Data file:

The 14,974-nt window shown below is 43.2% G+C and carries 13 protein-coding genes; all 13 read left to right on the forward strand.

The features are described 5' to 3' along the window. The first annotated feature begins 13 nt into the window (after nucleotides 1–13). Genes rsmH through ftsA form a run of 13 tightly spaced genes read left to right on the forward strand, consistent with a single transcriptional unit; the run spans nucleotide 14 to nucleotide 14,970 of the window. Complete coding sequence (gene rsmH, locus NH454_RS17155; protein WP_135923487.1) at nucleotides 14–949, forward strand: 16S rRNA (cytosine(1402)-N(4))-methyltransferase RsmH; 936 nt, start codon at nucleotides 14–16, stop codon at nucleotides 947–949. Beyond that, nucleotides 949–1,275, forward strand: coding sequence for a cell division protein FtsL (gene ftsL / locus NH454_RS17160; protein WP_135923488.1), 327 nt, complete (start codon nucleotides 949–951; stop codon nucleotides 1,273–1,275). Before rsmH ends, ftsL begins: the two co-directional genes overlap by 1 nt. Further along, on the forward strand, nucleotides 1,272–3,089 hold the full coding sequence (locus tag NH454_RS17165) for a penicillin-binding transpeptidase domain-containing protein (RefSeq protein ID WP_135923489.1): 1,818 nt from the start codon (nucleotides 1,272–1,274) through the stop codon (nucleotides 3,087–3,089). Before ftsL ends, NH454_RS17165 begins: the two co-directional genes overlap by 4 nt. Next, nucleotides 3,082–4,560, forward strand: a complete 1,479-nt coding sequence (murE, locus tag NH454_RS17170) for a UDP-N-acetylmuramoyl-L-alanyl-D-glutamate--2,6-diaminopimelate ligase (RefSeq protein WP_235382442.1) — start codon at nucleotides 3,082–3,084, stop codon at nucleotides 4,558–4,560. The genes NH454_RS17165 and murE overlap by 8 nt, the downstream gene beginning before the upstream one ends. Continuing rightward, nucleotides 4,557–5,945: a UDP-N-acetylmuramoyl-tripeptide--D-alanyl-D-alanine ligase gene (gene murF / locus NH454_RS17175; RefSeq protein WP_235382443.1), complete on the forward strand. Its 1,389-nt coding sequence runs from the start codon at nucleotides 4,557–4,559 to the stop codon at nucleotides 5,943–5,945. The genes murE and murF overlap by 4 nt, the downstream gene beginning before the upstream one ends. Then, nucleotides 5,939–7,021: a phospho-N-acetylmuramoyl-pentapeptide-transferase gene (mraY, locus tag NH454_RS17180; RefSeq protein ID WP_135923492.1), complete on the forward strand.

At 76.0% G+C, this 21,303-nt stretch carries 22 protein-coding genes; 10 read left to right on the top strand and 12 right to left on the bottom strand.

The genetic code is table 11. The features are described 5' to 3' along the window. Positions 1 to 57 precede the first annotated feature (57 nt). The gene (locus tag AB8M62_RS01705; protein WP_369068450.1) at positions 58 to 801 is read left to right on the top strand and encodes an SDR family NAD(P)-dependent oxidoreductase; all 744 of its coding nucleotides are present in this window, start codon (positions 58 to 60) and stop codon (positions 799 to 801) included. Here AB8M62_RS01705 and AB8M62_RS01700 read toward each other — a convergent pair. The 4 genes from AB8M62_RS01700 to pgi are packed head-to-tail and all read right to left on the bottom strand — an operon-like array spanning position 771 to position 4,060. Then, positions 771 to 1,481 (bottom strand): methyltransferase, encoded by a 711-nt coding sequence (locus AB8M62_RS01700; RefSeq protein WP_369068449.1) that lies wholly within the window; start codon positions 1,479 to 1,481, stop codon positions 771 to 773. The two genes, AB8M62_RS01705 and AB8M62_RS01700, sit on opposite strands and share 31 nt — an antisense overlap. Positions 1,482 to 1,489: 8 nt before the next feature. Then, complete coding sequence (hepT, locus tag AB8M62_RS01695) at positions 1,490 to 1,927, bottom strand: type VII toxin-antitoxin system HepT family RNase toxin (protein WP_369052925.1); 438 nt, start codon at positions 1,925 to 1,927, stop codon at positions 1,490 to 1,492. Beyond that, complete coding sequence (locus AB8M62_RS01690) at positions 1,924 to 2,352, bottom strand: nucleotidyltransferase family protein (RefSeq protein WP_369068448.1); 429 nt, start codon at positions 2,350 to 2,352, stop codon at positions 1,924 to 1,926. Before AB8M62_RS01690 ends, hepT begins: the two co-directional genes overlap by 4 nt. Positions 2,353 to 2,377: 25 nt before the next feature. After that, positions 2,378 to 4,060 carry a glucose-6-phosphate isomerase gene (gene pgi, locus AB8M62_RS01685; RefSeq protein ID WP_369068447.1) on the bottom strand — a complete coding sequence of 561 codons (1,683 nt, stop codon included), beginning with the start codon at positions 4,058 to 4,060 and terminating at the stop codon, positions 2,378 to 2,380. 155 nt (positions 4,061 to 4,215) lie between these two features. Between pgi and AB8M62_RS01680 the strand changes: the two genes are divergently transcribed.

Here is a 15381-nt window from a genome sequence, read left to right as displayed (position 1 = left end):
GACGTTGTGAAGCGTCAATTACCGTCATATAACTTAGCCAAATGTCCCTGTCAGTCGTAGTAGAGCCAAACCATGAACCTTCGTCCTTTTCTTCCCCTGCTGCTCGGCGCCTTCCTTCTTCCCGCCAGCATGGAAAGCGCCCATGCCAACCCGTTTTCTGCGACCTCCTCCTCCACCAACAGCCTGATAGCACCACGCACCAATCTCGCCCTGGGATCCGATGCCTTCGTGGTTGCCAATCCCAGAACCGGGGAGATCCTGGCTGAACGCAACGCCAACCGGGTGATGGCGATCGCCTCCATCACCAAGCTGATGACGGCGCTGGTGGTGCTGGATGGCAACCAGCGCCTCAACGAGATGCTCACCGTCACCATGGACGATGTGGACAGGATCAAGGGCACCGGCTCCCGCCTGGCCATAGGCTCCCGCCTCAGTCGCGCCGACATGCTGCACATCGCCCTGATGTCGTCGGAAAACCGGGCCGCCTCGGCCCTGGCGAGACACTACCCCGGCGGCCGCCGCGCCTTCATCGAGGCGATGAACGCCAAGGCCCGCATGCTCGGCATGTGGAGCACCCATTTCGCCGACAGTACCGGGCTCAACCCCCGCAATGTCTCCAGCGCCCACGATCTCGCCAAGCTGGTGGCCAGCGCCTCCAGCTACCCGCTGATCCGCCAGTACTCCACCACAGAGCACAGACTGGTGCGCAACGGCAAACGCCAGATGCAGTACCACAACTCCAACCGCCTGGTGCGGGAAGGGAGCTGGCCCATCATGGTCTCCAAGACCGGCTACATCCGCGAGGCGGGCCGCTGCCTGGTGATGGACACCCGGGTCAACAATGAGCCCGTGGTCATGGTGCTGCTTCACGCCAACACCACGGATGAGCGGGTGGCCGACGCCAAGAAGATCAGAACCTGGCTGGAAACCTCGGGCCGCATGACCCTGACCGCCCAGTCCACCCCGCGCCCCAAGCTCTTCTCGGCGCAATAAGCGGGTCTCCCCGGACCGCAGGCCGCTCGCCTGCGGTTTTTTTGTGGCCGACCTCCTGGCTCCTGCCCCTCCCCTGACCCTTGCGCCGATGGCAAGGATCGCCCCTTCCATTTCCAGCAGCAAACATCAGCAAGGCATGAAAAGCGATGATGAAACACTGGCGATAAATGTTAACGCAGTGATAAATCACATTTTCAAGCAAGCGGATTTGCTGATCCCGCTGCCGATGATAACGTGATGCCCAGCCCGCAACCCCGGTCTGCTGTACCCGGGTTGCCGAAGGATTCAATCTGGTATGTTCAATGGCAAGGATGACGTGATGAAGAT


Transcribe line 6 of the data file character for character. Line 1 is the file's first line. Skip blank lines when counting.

GACGTTGTGAAGCGTCAATTACCGTCATATAACTTAGCCAAATGTCCCTGTCAGTCGTAGTAGAGCCAAACCATGAACCTTCGTCCTTTTCTTCCCCTGCTGCTCGGCGCCTTCCTTCTTCCCGCCAGCATGGAAAGCGCCCATGCCAACCCGTTTTCTGCGACCTCCTCCTCCACCAACAGCCTGATAGCACCACGCACCAATCTCGCCCTGGGATCCGATGCCTTCGTGGTTGCCAATCCCAGAACCGGGGAGATCCTGGCTGAACGCAACGCCAACCGGGTGATGGCGATCGCCTCCATCACCAAGCTGATGACGGCGCTGGTGGTGCTGGATGGCAACCAGCGCCTCAACGAGATGCTCACCGTCACCATGGACGATGTGGACAGGATCAAGGGCACCGGCTCCCGCCTGGCCATAGGCTCCCGCCTCAGTCGCGCCGACATGCTGCACATCGCCCTGATGTCGTCGGAAAACCGGGCCGCCTCGGCCCTGGCGAGACACTACCCCGGCGGCCGCCGCGCCTTCATCGAGGCGATGAACGCCAAGGCCCGCATGCTCGGCATGTGGAGCACCCATTTCGCCGACAGTACCGGGCTCAACCCCCGCAATGTCTCCAGCGCCCACGATCTCGCCAAGCTGGTGGCCAGCGCCTCCAGCTACCCGCTGATCCGCCAGTACTCCACCACAGAGCACAGACTGGTGCGCAACGGCAAACGCCAGATGCAGTACCACAACTCCAACCGCCTGGTGCGGGAAGGGAGCTGGCCCATCATGGTCTCCAAGACCGGCTACATCCGCGAGGCGGGCCGCTGCCTGGTGATGGACACCCGGGTCAACAATGAGCCCGTGGTCATGGTGCTGCTTCACGCCAACACCACGGATGAGCGGGTGGCCGACGCCAAGAAGATCAGAACCTGGCTGGAAACCTCGGGCCGCATGACCCTGACCGCCCAGTCCACCCCGCGCCCCAAGCTCTTCTCGGCGCAATAAGCGGGTCTCCCCGGACCGCAGGCCGCTCGCCTGCGGTTTTTTTGTGGCCGACCTCCTGGCTCCTGCCCCTCCCCTGACCCTTGCGCCGATGGCAAGGATCGCCCCTTCCATTTCCAGCAGCAAACATCAGCAAGGCATGAAAAGCGATGATGAAACACTGGCGATAAATGTTAACGCAGTGATAAATCACATTTTCAAGCAAGCGGATTTGCTGATCCCGCTGCCGATGATAACGTGATGCCCAGCCCGCAACCCCGGTCTGCTGTACCCGGGTTGCCGAAGGATTCAATCTGGTATGTTCAATGGCAAGGATGACGTGATGAAGAT